Destination     Gateway         Genmask         Flags Metric Ref    Use Iface
0.0.0.0         192.168.225.1   0.0.0.0         UG    203    0        0 usb0
0.0.0.0         192.168.0.1     0.0.0.0         UG    302    0        0 wlan0
192.168.0.0     0.0.0.0         255.255.255.0   U     302    0        0 wlan0
192.168.225.0   0.0.0.0         255.255.255.0   U     203    0        0 usb0
wim@WimPiZeroW-Hope:~ $ ping -I usb0 www.google.com -c 4
PING www.google.com(nuq04s43-in-x04.1e100.net (2607:f8b0:4005:810::2004)) from 2607:fb90:8062:ac89:b44d:ec7e:82c0:b337 usb0: 56 data bytes
64 bytes from nuq04s43-in-x04.1e100.net (2607:f8b0:4005:810::2004): icmp_seq=1 ttl=116 time=68.0 ms
64 bytes from nuq04s43-in-x04.1e100.net (2607:f8b0:4005:810::2004): icmp_seq=2 ttl=116 time=67.1 ms
64 bytes from nuq04s43-in-x04.1e100.net (2607:f8b0:4005:810::2004): icmp_seq=3 ttl=116 time=65.2 ms
64 bytes from nuq04s43-in-x04.1e100.net (2607:f8b0:4005:810::2004): icmp_seq=4 ttl=116 time=65.5 ms

--- www.google.com ping statistics ---
4 packets transmitted, 4 received, 0% packet loss, time 3005ms
rtt min/avg/max/mdev = 65.217/66.449/68.012/1.159 ms
wim@WimPiZeroW-Hope:~ $ ping -I wlan0 www.google.com -c 4
PING www.google.com(nuq04s43-in-x04.1e100.net (2607:f8b0:4005:810::2004)) from 2604:4080:1304:8010:347f:5b74:9cac:5a2 wlan0: 56 data bytes
64 bytes from nuq04s43-in-x04.1e100.net (2607:f8b0:4005:810::2004): icmp_seq=1 ttl=50 time=68.0 ms
64 bytes from nuq04s43-in-x04.1e100.net (2607:f8b0:4005:810::2004): icmp_seq=2 ttl=50 time=27.3 ms
64 bytes from nuq04s43-in-x04.1e100.net (2607:f8b0:4005:810::2004): icmp_seq=3 ttl=50 time=30.4 ms
64 bytes from nuq04s43-in-x04.1e100.net (2607:f8b0:4005:810::2004): icmp_seq=4 ttl=50 time=44.7 ms

--- www.google.com ping statistics ---
4 packets transmitted, 4 received, 0% packet loss, time 3008ms
rtt min/avg/max/mdev = 27.330/42.629/68.048/16.072 ms
wim@WimPiZeroW-Hope:~ $ lsusb
Bus 001 Device 003: ID 1e0e:9011 Qualcomm / Option SimTech, Incorporated
Bus 001 Device 002: ID 1a40:0101 Terminus Technology Inc. Hub
Bus 001 Device 001: ID 1d6b:0002 Linux Foundation 2.0 root hub
wim@WimPiZeroW-Hope:~ $ lsusb -t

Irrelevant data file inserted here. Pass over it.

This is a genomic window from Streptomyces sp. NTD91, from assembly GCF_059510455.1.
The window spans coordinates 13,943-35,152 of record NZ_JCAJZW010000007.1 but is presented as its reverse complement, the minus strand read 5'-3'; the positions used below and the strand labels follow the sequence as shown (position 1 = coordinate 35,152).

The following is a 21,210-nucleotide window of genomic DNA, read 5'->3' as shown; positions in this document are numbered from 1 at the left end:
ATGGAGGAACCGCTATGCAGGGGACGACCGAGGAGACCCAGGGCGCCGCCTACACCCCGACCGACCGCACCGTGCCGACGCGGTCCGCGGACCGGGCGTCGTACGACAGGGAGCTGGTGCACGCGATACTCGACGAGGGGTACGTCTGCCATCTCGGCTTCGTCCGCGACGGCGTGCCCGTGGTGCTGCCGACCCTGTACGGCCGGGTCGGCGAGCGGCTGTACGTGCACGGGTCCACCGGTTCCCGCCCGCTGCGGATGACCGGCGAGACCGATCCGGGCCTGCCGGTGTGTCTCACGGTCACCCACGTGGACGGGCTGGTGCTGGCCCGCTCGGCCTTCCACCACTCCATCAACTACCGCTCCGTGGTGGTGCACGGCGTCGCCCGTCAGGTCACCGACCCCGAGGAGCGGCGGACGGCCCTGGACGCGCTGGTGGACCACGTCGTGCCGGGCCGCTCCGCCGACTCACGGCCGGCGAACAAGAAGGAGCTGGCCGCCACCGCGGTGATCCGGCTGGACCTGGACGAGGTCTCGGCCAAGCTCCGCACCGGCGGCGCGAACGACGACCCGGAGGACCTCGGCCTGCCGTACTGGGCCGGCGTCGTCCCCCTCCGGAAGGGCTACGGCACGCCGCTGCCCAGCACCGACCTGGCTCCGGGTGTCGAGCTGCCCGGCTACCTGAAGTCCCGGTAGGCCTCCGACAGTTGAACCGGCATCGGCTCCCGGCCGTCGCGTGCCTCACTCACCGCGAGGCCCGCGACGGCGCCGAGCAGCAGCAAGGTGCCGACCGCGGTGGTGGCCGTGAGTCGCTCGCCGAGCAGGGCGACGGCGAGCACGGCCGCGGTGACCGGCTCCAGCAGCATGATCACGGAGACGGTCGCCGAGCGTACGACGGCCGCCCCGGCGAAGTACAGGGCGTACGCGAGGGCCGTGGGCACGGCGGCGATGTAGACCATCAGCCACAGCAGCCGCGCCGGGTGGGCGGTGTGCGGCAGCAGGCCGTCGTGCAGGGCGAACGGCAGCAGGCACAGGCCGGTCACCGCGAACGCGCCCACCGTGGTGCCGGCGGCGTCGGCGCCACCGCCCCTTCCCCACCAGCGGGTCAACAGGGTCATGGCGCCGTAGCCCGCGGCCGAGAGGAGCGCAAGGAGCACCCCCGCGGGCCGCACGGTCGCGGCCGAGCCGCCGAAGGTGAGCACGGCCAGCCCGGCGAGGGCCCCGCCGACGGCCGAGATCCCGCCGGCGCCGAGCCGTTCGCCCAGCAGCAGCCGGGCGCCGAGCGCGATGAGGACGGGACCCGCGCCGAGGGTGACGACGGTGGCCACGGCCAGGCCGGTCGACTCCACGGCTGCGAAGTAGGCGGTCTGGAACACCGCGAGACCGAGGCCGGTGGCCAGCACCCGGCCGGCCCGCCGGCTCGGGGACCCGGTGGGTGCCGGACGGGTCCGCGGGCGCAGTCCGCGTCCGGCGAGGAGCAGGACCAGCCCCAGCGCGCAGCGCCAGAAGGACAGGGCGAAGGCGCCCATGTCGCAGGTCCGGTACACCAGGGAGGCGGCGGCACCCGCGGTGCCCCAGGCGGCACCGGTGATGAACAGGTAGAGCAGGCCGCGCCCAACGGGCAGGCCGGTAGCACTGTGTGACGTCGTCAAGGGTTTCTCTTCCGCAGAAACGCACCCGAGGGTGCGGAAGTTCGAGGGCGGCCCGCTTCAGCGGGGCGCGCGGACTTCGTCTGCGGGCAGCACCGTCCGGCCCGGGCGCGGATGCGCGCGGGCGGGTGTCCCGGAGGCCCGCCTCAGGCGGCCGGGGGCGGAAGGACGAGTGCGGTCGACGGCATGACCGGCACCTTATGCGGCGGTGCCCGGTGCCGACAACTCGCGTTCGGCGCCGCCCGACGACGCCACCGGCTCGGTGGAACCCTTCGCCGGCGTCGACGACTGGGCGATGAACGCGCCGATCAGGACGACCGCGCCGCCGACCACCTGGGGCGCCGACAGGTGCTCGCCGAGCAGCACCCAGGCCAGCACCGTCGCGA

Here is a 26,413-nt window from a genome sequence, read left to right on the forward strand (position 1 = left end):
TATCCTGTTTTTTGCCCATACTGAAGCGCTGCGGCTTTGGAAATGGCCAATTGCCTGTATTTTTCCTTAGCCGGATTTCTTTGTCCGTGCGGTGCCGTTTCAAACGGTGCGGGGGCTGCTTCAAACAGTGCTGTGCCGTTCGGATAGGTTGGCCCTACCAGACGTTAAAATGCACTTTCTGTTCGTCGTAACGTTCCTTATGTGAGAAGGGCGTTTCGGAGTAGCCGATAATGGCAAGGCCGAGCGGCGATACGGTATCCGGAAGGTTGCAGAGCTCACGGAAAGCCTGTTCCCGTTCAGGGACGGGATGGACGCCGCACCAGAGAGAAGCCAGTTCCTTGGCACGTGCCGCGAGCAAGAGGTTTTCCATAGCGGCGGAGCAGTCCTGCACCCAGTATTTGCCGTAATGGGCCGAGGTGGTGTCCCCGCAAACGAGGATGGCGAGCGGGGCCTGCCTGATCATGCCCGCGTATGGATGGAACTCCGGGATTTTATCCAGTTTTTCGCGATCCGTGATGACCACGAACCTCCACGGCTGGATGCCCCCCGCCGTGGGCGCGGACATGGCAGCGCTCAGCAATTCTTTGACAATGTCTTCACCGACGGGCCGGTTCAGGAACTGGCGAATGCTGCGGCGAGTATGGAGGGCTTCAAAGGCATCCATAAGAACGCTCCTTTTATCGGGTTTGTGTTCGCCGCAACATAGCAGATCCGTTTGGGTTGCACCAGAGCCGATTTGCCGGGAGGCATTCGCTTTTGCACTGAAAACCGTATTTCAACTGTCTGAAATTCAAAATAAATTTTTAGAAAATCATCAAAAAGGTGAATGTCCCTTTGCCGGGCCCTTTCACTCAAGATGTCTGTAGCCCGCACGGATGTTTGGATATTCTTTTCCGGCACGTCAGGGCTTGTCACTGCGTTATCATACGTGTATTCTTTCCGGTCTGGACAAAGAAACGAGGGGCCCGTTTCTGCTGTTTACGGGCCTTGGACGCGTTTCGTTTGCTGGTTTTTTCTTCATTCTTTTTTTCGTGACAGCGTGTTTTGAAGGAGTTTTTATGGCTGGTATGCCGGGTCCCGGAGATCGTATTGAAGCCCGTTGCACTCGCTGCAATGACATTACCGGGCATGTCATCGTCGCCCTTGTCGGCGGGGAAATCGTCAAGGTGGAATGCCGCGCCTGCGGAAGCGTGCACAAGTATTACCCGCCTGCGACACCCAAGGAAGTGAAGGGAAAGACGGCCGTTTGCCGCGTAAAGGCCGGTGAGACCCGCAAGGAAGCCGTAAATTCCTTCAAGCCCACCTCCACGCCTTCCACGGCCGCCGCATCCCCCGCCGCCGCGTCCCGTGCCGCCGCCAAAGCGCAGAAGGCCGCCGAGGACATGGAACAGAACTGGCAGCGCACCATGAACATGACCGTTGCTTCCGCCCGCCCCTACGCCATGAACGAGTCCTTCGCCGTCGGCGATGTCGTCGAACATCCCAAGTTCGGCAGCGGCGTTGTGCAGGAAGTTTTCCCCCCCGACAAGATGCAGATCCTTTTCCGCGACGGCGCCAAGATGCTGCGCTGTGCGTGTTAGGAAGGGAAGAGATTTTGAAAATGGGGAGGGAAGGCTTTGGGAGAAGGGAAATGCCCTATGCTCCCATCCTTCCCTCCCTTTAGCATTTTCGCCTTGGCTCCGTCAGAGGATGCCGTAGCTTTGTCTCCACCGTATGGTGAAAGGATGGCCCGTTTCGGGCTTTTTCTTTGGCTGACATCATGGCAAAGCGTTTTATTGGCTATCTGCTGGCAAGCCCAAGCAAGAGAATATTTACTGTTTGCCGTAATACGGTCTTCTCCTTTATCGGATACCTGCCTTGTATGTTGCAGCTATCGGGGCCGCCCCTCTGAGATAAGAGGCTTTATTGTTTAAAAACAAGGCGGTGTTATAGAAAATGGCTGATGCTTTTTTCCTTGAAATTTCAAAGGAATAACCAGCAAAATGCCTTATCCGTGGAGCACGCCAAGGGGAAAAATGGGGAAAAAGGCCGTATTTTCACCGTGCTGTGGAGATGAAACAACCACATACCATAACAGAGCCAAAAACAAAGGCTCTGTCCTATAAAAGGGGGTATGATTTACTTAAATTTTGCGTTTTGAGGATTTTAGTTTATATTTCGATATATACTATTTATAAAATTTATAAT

/:  Bus 01.Port 1: Dev 1, Class=root_hub, Driver=dwc_otg/1p, 480M
    |__ Port 1: Dev 2, If 0, Class=Hub, Driver=hub/4p, 480M
        |__ Port 1: Dev 3, If 0, Class=Communications, Driver=rndis_host, 480M
        |__ Port 1: Dev 3, If 1, Class=CDC Data, Driver=rndis_host, 480M
        |__ Port 1: Dev 3, If 2, Class=Vendor Specific Class, Driver=option, 480M
        |__ Port 1: Dev 3, If 3, Class=Vendor Specific Class, Driver=option, 480M
        |__ Port 1: Dev 3, If 4, Class=Vendor Specific Class, Driver=option, 480M
        |__ Port 1: Dev 3, If 5, Class=Vendor Specific Class, Driver=option, 480M
        |__ Port 1: Dev 3, If 6, Class=Vendor Specific Class, Driver=option, 480M
ping results

One thing that jumped out when using the USB interface is that the default gateway is an internal Qualcomm name, mobileap.qualco.

lsusb results

I still need to figure out how to change the metric of usb0 to be higher than wlan0 probably installing the ifmetric program, following directions similar to this answer.

Update 7/17/2020

Adding an interface and metric line to the end of /etc/dhcpd.conf got me the routing I wanted without having to add any new programs. It also means the IPv6 stuff is taken care of automatically.

wim@WimPiZeroW-Hope:~ $ tail -5 /etc/dhcpcd.conf
#interface eth0
#fallback static_eth0

interface usb0
metric 400
wim@WimPiZeroW-Hope:~ $ route -n -v
Kernel IP routing table
Destination     Gateway         Genmask         Flags Metric Ref    Use Iface
0.0.0.0         192.168.0.1     0.0.0.0         UG    302    0        0 wlan0
0.0.0.0         192.168.225.1   0.0.0.0         UG    400    0        0 usb0
192.168.0.0     0.0.0.0         255.255.255.0   U     302    0        0 wlan0
192.168.225.0   0.0.0.0         255.255.255.0   U     400    0        0 usb0
wim@WimPiZeroW-Hope:~ $ route -n -v -6
Kernel IPv6 routing table
Destination                    Next Hop                   Flag Met Ref Use If
::1/128                        ::                         U    256 2     0 lo
2604:4080:1304:8010::/64       ::                         U    302 1     0 wlan0
2607:fb90:80c7:b02e::/64       ::                         U    400 2     0 usb0
fe80::/64                      ::                         U    256 1     0 usb0
fe80::/64                      ::                         U    256 1     0 wlan0
::/0                           fe80::b27f:b9ff:fe83:6591  UG   302 1     0 wlan0
::/0                           fe80::6c86:c4b4:1f1:c09    UG   400 2     0 usb0
::1/128                        ::                         Un   0   4     0 lo
2604:4080:1304:8010:347f:5b74:9cac:5a2/128 ::                         Un   0   2     0 wlan0
2607:fb90:80c7:b02e:b86b:f626:1fa9:3a62/128 ::                         Un   0   4     0 usb0
fe80::7a98:f2b1:147d:36d0/128  ::                         Un   0   3     0 wlan0
fe80::88be:29ff:2c84:e5a0/128  ::                         Un   0   5     0 usb0
ff00::/8                       ::                         U    256 2     0 usb0
ff00::/8                       ::                         U    256 2     0 wlan0
::/0                           ::                         !n   -1  1     0 lo
usb0 routing metric fixed

References: